As the weather gets cooler and Autumn approaches, children will take delight in seeing the changing colours and falling leaves.
In the UK, we’re lucky to be blessed with spectacular autumnal shows, with mid-to-late-October the best time to catch them. While leaves can start falling from the trees as early as mid-September in Scotland.
Spotting the most colourful leaves
We all know that only deciduous trees lose their leaves, unlike evergreens. But did you know that the leaves of different deciduous trees turn different colours?
The main colours of autumn are orange, yellow and brown, with some trees turning red, purple or a combination of colours. Here are some of the most vibrant leaves you and your child can spot during autumn.
Getting creative with autumn leaves
It’s only natural that children will want to get hands-on when they find particularly special leaves. So here are some ideas for fun leaf activities.
Autumn leaf collage
To create a colourful leaf collage, you just need a piece of card, some PVA glue and, of course, some leaves. Simply ask your child to pick their favourite leaves and stick them to the card, finishing with some glitter glue, if you like.
You might also want to invite them to cut some card or leaves with scissors, since this will help to develop their fine motor skills.
A great tactile activity, leaf rubbing lets kids explore the details of the leaves they’ve found on autumn walks.
You simply place leaves on a flat surface, under a piece of paper. Then ask your child to rub the side of a crayon over the paper, revealing features of the leaf underneath. If you use a variety of leaves, you can ask children to identify the differences and similarities between them.
It’s a good idea to find fresher leaves, since older, dried-out ones might crack.
Most children love painting, so they’ll jump at the chance to create some autumnal art.
Ask your child to paint a thin layer of paint onto the leaves, then press them paint-side down onto the paper. Freshly fallen leaves work best, since you can easily peel them off once they’ve left their imprint.
Once they’ve got the hang of it, encourage your child to mix colours to produce different autumn shades. The trial and error mixing process will teach them about solving problems.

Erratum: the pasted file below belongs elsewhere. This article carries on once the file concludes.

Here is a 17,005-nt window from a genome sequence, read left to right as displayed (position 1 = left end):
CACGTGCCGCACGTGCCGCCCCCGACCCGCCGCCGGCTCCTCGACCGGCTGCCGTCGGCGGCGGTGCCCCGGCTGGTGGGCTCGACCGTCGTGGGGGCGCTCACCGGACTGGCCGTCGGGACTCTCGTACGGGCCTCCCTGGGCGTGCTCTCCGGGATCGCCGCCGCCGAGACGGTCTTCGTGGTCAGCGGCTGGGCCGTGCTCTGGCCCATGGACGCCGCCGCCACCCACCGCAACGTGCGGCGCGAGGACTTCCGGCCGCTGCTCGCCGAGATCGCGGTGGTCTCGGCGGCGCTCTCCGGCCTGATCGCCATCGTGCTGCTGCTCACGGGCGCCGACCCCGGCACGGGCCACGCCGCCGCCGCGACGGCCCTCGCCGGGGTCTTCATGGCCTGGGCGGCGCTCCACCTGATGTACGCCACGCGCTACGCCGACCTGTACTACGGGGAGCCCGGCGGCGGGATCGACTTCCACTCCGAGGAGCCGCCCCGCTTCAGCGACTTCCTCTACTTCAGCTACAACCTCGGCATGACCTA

Autumn leaf wreath
Kids will get a kick out of making something that you hang on the wall or front door.
Making it can be as simple as taking a paper plate and cutting the middle out, then glueing various leaves to the edge of the plate. Make sure they overlap to get the best effect, then attach some Blu Tack and give the wreath pride of place in your home.
How can early years children benefit from exploring nature?
Being outdoors and close to nature boosts everyone’s physical and mental health, but it’s particularly important for young children:
- Nature is ever-changing and provides stimulation for all the senses
- Children have more space and freedom to express themselves outside
- Experiencing new things will encourage an inquisitive mind
- Outdoor play is more physically active
How Monkey Puzzle teaches through nature
All of our nurseries have gardens, where children explore nature and find stimulation for the senses. We understand that outdoor play develops gross motor skills and allows children to think on a larger scale.
We also place great importance on educating children on how to care for our environment. Whether it’s discussing the importance of trees or providing sustainable activity ideas for home, Monkey Puzzle Day Nurseries make sure our young learners have plenty of exposure to nature.
For information on exploring Autumn, we have another great article about exploring Autumn in the city.